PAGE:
The Chronicles of Narnia: The Voyage of the Dawn Treader

Exploring the idea of Aslan as Jesus etc.

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  • Created on: 19-10-12 17:39

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  • Mum = Christian, grown up with Christian influence - C.S.Lewis' religion, probably how he wanted book to come across
  • All stories - key message throughout books
  • Aslan - great lion = Jesus
  • Children - converted to Christianity as books go on, entered Narnia as war begins in Lion, Witch and Wardrobe, when meet Aslan - overwhelmed with presence that is greater and much bigger than own, and an existence much more important than their own

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  •  Book - 'The Voyage of the Dawn Treader' , Reepicheep (mouse) decides its time for him to move on from Narnia to Aslan's Country - represents Heaven
  • Throughout books, one thing never wavers - Lewis' obvious faith in God and effort put in to try and keep that faith alive and in new and interesting format for children
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  • ‘But between them and the foot of the sky there was something so white on the green grass that even with their eagle’s eyes they could hardly look at it. They came on and saw it was a Lamb.’ 
  • Significant - in Bible, refers to Jesus as 'The Lamb of God'
  • In book 'Lamb' has captital 'L' - name
  • Idea that Jesus referred to as 'the Lion and the Lamb' - symbolic later on too
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  • ‘“Come and have breakfast” said the Lamb in its sweet, milky voice. Then they noticed for the first time that there was a fire lit on the grass and fish roasting on it.’
  • In Bible - one of the stories tells of Jesus making one fish feed thousands
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  • “Please, Lamb” said Lucy, “is this the way to Aslan's country?”
    “Not for you,” said the Lamb. “For you the door into Aslan’s country is from your own world.”
    “What!” said Edmund. “Is there a way into Aslan's country from our world too?”
    “There is a way into my country from all the worlds,” said the Lamb, but as he spoke, his snowy white flushed into tawny gold and his size changed and he was Aslan himself, towering above them and scattering light from his mane.’
  • Symbolic - telling people that no matter where you are  Jesus is always happy to have you
  • It doesn’t matter whether you are weak like a lamb or strong like a lion, He loves you equally
  • ‘Scattering light from his mane.’ also refers to another name for Jesus – Light of the World
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  • ‘“Oh, Aslan,” said Lucy. “Will you tell us how to get into your country from our world?”
    “I shall be telling you all the time,” said Aslan. “But I will not tell you how long or short the way will be. But do not fear that, for I am the great Bridge Builder. And now come; I will open the door in the sky and send you to your own land.”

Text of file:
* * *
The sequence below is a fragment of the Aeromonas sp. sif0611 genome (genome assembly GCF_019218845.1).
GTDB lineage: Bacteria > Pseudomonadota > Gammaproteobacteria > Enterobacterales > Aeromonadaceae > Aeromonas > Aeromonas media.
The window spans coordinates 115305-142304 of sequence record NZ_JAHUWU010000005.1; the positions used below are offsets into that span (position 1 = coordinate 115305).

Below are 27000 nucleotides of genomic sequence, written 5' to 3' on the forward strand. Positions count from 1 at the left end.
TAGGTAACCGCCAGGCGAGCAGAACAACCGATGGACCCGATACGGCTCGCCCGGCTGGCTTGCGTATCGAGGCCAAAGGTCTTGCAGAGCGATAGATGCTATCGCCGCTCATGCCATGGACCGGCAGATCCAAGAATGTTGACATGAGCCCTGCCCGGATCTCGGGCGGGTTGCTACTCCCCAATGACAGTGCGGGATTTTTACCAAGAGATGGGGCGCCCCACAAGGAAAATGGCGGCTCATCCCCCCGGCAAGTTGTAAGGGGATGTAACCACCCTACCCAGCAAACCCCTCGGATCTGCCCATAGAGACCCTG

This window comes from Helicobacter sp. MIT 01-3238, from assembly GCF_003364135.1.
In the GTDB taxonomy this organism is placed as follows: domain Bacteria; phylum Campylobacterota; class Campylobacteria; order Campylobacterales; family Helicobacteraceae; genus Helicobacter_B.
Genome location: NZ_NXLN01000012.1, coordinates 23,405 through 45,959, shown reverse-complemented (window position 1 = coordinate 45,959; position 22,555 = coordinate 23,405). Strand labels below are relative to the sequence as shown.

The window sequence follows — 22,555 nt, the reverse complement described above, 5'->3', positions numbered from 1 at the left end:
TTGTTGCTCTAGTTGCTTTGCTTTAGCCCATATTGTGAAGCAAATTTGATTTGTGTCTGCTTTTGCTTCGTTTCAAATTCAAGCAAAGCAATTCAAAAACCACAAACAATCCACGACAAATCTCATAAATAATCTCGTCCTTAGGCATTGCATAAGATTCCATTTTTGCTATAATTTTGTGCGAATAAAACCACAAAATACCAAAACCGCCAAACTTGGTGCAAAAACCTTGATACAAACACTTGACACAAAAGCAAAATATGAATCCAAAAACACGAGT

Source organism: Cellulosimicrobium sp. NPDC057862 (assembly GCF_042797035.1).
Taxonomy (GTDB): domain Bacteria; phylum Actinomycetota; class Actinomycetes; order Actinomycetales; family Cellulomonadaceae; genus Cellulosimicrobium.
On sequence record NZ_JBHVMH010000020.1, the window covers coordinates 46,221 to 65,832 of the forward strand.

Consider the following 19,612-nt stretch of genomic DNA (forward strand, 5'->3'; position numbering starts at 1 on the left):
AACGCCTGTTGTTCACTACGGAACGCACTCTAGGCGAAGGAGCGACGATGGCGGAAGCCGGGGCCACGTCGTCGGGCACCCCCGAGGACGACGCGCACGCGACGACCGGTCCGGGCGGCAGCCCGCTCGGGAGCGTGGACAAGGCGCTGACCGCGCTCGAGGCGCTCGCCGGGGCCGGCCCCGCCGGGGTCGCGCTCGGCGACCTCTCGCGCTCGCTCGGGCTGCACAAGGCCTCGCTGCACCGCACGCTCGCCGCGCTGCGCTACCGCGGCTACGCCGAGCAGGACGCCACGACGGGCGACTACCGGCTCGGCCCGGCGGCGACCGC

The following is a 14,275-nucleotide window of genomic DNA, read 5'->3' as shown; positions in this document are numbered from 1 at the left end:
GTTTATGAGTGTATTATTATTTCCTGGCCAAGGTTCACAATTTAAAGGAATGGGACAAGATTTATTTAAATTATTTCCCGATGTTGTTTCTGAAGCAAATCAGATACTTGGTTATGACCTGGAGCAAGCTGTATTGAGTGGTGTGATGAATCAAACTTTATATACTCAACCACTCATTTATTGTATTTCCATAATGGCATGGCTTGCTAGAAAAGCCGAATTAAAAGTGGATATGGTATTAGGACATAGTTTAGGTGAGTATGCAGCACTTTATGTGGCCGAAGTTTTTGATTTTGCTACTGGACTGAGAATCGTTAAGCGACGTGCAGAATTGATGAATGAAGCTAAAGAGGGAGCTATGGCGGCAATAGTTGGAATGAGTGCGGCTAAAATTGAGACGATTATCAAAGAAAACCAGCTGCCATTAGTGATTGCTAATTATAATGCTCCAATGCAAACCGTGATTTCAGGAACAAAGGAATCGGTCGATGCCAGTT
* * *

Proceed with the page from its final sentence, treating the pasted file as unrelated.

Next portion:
• The ‘great Bridge Builder’ shows Jesus knows the way that is best for you whether tough or easy - will help shape your future
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  • ‘“Please, Aslan,” said Lucy. “Before we go, will you tell us when we can come back to Narnia again? Please. And oh, do, do, do make it soon.”
    “Dearest,” said Aslan very gently, “you and your brother will never come back to Narnia.”
    “Oh, Aslan!” said Edmund and Lucy both together in despairing voices.
    “You are too old, children,” said Aslan, “and you must begin to come close to your own world now.”
    “It isn’t Narnia, you know,” sobbed Lucy. “It’s you. We shan’t meet you there. And how can we live, never meeting you?”
    “But you shall meet me, dear one,” said Aslan.
    “Are – are you there too, Sir?” said Edmund.
    “I am,” said Aslan. “But there I have a different name. You must learn to know me by that name. This was the very reason you were brought to Narnia, that by knowing me here a little, you may know me better there.”’
  • This is the part that always gets me when I read it
  • Lewis is incredibly clever, weaving his words so everyone who reads this book takes in a little bit of God with it
  • In this last quote, children do not understand the concept that wherever they go, Aslan will still be with them, although in this case, back in our world he is known as God, or Jesus, children don’t get the idea that as long as they keep their faith alive, He will be in everything they see, like I said before, shaping their future, but also defining their past
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  • Another key feature in this book is characters attitudes towards Aslan;
    Lucy = firm believer, one who’s faith never falters;
    Edmund - the betrayer who has seen the light
    and Eustace. The one who is brattishly annoying at the beginning of the book, but who goes on to discover that the right path to follow is the one where you walk with Aslan by your side
  • In the end, the books are all about adventure
  • Life is about the adventures you have and the different roads you take, but the seed I think Lewis is trying to plant in our heads is ‘What greater adventure is there than an adventure with God by our side?’
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